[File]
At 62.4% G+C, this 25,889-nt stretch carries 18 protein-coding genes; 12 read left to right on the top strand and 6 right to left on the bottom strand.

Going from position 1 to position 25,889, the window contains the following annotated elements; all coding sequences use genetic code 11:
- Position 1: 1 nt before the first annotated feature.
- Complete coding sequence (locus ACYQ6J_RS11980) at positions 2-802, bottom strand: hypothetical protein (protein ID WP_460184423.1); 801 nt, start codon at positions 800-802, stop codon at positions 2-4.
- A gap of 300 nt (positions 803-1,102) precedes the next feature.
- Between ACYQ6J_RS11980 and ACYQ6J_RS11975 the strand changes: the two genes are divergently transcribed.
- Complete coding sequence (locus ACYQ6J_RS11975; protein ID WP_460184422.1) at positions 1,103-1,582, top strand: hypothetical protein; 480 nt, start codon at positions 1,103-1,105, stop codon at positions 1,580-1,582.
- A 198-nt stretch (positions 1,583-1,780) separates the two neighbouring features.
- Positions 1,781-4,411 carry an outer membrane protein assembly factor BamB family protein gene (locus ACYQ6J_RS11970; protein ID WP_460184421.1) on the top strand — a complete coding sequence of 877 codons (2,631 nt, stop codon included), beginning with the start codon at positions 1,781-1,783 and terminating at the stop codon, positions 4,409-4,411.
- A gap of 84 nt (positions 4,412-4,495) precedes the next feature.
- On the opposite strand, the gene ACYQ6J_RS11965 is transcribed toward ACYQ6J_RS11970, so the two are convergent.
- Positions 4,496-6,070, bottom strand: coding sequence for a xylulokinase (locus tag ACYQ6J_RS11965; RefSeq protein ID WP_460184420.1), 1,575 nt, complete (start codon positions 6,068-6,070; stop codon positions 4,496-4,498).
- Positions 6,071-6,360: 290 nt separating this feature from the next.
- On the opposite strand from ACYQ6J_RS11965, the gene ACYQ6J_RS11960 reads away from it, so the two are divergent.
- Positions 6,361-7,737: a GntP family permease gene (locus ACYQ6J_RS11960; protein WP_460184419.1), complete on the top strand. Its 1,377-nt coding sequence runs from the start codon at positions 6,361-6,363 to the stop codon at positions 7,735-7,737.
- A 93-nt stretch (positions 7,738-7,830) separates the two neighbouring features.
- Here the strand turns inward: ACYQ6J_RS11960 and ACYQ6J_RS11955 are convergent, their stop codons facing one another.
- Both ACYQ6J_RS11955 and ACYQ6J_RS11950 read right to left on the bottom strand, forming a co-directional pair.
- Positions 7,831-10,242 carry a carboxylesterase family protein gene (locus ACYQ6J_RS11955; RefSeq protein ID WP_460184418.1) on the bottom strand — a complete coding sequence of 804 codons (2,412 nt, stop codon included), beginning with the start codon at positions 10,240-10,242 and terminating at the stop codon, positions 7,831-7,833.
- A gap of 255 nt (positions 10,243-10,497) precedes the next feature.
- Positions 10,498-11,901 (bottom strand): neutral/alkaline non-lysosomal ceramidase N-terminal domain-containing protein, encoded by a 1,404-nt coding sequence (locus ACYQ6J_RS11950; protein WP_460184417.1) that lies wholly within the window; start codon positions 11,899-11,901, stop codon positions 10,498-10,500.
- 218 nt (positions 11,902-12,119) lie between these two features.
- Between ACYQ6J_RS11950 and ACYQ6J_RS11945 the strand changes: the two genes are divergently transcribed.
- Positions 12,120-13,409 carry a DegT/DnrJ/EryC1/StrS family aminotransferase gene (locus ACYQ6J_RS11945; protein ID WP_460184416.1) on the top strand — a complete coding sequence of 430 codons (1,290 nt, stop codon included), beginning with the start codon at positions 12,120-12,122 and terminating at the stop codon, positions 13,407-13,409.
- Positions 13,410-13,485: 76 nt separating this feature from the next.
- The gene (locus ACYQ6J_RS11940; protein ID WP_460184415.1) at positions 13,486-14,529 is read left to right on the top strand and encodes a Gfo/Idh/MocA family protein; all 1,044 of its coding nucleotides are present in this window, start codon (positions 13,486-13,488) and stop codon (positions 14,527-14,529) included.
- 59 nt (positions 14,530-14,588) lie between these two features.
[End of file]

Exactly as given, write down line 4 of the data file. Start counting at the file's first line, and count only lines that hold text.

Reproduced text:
- Complete coding sequence (locus ACYQ6J_RS11980) at positions 2-802, bottom strand: hypothetical protein (protein ID WP_460184423.1); 801 nt, start codon at positions 800-802, stop codon at positions 2-4.